Why would I leave such an obvious flaw in the game? The chosen setting is largely to blame for having just one faction, and a series of quick solutions is to blame for the unsatisfactory map-level gameplay. I originally decided to have an end turn button, because I didn’t want to force players to attack when they weren’t ready for it. I saw this as a problem in late game Warlords, where I would keep losing but could get barely any further upgrades with the measly rewards given for defeat. Then, to prevent the player from hitting ‘end turn’ again and again until they had everything, I added AI field armies that would attack you periodically. This was difficult to balance but worked pretty well. It made sense to me for these armies to spawn from Persia itself, and then to stop spawning after Persia was taken. But removing the field army mechanic at this point made the rest of the conquest trivial. But I didn’t want to force an end to the game right after Persia, nor did I want to move the field army spawn location somewhere else. Even before taking Persia, the field armies have the somewhat illogical habit of growing ever stronger as the Persian faction loses territory. This issue would be compounded if the field army kept moving around amongst the last remaining provinces, still growing steadily stronger for no reason other than to provide a challenge for the player. Historically, it would also make little sense, as there was no serious contest after Gaugamela and the surrender of Babylon. To be accurate, the challenge really should end even earlier than it does. Egypt should also surrender and greet you as a liberator, but that might be taking things a bit too far.
There are certainly some smaller flaws in there as well. Unit balance and the upgrade structure aren’t perfect by any means, and could have used more testing. Still, they’re not too bad, and have benefited from minor tweaks I’ve made in response to feedback.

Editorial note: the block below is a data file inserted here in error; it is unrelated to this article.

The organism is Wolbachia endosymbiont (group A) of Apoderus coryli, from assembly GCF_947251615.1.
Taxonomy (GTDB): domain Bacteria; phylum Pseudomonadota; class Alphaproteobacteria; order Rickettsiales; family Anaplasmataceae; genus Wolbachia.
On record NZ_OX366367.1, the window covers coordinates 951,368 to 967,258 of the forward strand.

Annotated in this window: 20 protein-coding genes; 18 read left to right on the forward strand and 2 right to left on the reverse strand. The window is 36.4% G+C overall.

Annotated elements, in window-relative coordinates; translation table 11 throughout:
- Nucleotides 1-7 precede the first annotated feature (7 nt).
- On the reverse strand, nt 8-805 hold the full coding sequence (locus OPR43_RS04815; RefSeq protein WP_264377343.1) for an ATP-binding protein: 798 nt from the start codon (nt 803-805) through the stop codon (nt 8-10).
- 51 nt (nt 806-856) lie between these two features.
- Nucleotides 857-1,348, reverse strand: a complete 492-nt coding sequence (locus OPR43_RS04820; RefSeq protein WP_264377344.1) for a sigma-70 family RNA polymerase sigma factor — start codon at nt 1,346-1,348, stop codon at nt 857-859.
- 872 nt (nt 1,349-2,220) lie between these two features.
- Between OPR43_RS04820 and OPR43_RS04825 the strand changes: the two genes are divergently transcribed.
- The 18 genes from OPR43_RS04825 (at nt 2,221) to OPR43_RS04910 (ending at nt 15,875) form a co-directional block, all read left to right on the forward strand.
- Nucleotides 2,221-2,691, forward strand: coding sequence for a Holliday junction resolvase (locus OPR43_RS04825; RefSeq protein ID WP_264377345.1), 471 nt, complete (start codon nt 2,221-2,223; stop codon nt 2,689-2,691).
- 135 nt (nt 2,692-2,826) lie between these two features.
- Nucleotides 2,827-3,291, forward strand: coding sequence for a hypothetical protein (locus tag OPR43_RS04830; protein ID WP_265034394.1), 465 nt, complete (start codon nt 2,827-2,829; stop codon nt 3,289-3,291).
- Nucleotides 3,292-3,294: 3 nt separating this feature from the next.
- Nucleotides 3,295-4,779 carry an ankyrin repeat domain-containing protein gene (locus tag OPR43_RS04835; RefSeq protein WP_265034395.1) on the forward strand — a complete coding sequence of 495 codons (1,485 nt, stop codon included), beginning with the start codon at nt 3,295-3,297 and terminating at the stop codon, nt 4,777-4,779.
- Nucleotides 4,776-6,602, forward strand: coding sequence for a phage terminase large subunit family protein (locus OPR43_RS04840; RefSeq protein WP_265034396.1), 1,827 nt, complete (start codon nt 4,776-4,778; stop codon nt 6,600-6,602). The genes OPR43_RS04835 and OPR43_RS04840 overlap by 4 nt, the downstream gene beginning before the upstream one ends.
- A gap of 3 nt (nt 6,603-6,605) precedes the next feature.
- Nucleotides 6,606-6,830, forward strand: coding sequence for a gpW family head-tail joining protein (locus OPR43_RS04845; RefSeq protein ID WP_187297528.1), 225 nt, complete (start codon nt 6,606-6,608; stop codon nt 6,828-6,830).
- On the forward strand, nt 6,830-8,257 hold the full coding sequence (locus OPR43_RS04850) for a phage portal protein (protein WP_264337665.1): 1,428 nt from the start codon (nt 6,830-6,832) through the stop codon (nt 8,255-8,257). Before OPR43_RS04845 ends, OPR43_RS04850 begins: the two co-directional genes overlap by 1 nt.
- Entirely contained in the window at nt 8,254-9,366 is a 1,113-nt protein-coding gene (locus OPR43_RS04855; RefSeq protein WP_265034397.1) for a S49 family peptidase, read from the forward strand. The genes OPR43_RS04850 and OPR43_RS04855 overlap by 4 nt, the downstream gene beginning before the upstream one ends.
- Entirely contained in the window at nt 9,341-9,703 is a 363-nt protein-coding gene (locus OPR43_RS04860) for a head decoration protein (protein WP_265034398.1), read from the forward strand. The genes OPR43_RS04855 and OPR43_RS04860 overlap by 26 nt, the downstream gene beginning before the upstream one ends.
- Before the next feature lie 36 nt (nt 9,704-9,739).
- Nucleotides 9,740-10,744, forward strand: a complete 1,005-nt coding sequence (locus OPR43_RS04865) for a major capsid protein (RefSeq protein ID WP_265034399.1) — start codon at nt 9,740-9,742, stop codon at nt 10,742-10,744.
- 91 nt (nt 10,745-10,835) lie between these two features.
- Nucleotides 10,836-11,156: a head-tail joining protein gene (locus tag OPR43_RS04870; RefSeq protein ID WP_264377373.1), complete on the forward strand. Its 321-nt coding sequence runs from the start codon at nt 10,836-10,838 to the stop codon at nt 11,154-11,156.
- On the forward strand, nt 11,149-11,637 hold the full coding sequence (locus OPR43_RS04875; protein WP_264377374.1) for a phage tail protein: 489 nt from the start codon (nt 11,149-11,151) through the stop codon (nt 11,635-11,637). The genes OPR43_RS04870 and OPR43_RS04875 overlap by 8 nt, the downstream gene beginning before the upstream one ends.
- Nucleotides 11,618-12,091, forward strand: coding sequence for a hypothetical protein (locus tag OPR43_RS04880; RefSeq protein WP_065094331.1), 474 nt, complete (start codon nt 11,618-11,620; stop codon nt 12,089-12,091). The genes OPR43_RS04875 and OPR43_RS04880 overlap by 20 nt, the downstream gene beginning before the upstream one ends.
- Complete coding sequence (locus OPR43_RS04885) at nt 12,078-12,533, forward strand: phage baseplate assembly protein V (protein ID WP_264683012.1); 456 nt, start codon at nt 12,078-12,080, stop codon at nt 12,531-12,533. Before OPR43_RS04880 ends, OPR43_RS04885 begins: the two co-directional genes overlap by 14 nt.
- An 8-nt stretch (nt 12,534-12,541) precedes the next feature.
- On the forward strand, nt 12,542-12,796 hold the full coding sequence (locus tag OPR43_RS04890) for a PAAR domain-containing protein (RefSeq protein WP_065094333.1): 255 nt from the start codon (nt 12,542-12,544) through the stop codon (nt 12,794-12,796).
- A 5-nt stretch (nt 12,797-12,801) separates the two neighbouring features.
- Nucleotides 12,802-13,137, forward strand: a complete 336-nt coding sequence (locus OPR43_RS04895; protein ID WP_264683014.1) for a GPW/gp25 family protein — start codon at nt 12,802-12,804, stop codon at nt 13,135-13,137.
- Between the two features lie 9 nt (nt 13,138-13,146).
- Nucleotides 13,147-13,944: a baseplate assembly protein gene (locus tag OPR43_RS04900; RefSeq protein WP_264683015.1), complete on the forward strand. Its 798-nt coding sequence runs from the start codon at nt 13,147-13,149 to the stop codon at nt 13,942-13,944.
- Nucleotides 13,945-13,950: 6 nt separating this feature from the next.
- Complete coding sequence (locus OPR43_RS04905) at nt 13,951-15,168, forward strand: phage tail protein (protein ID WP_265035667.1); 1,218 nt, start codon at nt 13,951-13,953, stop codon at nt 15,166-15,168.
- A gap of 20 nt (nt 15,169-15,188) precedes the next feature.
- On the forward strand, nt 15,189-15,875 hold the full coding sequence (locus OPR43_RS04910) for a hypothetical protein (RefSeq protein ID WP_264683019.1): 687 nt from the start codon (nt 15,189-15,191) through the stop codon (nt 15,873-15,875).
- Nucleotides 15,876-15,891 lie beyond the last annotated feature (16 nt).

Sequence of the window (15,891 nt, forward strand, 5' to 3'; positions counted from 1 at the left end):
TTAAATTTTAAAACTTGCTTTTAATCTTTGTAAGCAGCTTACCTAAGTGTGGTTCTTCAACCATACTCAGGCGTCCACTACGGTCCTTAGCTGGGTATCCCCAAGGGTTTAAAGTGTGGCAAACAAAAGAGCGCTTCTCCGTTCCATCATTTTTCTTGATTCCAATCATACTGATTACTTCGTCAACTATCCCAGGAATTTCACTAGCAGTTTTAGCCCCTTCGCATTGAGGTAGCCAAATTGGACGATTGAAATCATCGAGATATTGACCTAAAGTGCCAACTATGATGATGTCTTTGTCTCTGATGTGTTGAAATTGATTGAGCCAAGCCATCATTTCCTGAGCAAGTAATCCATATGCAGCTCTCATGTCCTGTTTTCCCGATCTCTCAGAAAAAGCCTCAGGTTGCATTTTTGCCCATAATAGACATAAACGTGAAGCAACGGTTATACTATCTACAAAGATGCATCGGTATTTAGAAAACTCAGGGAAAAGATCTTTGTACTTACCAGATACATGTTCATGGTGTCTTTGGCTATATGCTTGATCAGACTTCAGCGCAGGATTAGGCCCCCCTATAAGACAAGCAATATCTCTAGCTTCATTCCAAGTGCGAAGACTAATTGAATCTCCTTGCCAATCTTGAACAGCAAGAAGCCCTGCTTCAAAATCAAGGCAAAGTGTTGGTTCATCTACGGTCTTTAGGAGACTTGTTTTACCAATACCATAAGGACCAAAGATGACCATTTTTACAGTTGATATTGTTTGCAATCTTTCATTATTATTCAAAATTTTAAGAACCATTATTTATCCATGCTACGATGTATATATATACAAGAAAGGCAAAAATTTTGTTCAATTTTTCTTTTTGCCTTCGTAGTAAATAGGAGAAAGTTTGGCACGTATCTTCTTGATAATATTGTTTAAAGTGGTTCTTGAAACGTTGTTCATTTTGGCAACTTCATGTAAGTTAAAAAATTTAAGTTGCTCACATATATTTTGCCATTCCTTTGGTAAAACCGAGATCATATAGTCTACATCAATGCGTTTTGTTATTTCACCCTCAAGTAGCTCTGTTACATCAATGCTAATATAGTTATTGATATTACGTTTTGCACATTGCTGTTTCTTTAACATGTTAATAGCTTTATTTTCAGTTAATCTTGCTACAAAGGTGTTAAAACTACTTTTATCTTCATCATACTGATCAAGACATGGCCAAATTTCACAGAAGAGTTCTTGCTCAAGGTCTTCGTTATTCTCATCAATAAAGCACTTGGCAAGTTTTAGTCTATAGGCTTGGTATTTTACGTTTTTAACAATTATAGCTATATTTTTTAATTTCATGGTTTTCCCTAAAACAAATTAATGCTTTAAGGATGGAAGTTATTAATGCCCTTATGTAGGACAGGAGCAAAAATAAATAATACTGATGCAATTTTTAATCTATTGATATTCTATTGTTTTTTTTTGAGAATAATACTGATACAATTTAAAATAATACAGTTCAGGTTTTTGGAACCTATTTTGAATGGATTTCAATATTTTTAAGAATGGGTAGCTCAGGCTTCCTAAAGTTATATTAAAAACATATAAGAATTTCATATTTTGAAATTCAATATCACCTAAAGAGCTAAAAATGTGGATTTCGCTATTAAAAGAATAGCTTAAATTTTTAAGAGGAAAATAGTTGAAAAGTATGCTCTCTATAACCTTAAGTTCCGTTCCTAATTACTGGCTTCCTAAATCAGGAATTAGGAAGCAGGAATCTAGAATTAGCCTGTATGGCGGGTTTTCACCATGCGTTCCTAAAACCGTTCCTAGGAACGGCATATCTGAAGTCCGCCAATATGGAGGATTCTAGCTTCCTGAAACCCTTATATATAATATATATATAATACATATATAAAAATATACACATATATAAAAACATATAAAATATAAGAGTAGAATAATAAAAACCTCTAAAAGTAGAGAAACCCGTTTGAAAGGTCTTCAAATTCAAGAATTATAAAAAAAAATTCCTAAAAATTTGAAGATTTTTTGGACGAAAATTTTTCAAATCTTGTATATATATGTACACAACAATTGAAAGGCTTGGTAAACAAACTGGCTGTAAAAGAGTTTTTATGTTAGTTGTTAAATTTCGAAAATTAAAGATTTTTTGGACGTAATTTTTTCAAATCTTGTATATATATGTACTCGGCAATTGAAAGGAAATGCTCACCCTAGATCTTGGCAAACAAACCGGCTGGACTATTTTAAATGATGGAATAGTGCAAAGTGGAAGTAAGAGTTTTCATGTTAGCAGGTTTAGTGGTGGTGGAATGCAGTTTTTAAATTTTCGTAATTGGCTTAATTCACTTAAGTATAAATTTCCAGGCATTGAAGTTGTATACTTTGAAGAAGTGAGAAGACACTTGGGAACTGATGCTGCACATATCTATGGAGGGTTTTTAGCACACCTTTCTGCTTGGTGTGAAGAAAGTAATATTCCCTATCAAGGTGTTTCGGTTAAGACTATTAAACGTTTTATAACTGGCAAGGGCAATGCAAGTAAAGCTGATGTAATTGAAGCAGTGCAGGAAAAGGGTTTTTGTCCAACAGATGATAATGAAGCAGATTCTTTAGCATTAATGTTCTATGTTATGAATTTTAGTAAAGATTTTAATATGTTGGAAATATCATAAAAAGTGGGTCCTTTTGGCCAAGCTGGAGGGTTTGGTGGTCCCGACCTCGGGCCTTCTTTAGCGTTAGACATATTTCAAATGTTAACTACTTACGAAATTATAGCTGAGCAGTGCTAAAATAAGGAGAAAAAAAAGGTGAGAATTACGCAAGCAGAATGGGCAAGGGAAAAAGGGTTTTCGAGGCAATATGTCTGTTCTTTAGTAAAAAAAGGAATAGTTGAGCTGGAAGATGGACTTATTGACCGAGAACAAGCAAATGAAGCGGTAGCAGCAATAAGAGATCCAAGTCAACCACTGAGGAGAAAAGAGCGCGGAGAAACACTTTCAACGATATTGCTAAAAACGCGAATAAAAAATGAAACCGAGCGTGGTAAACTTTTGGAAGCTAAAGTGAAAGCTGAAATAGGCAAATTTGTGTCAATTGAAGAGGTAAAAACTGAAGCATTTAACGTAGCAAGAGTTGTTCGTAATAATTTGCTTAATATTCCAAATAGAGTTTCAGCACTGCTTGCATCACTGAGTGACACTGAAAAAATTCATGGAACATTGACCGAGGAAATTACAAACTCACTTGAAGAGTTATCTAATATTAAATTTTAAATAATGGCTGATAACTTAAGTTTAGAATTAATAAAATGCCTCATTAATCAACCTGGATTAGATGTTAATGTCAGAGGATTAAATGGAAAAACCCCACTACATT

Financially speaking ADoE was only a modest success. There was little sponsor interest initially, but fortunately Jason from maxgames.com finally swooped in with a decent offer. Considered as a stand-alone project, it’s arguable whether the whole thing was worth the time invested. The equation isn’t quite that simple though. I think of this game as a proof of concept and a vital learning opportunity that can carry me on to much bigger and better projects. I’m still very much a fan of the lane-based combat mechanic, and believe more can be done with it. It has unexploited tactical potential and it’s a wonderfully easy way to make large battles, with units only traveling in straight lines and having to only track other units within the same lane. Also, some of the feedback has convinced me that there is very much a demand for strategy in flash gaming. Most importantly it’s not as much of a casual demand as most other genres. People get invested in these games to the point where they’re willing to pull out credit cards. And once your players become worth more than a tenth of a penny, you can start to build more of a niche, where the game relies more on depth than breadth. ADoE isn’t there yet, but it’s a start.
Posted in Current Games | Comments Off on Alexander: DoE Post-Mortem
Friday, July 2nd, 2010
My new game of grand strategy is finally available. It’s been a bigger task than I ever expected but that’s usually the way these things go. There’s also plenty of things I’d like to improve on. Faction selection and terrain effects in particular would be cool. Though the former addition would obviously need some more factions. Obviously, more units would be welcome as well and there could be more environmental variety, perhaps with some background scenery. If ADoE proves popular and my sponsor is interested I may get around to doing a Julius Caesar sequel with at least some of these features. Early numbers on ADoE look promising, but let’s see how it goes.
Posted in Current Games | Comments Off on ADoE Released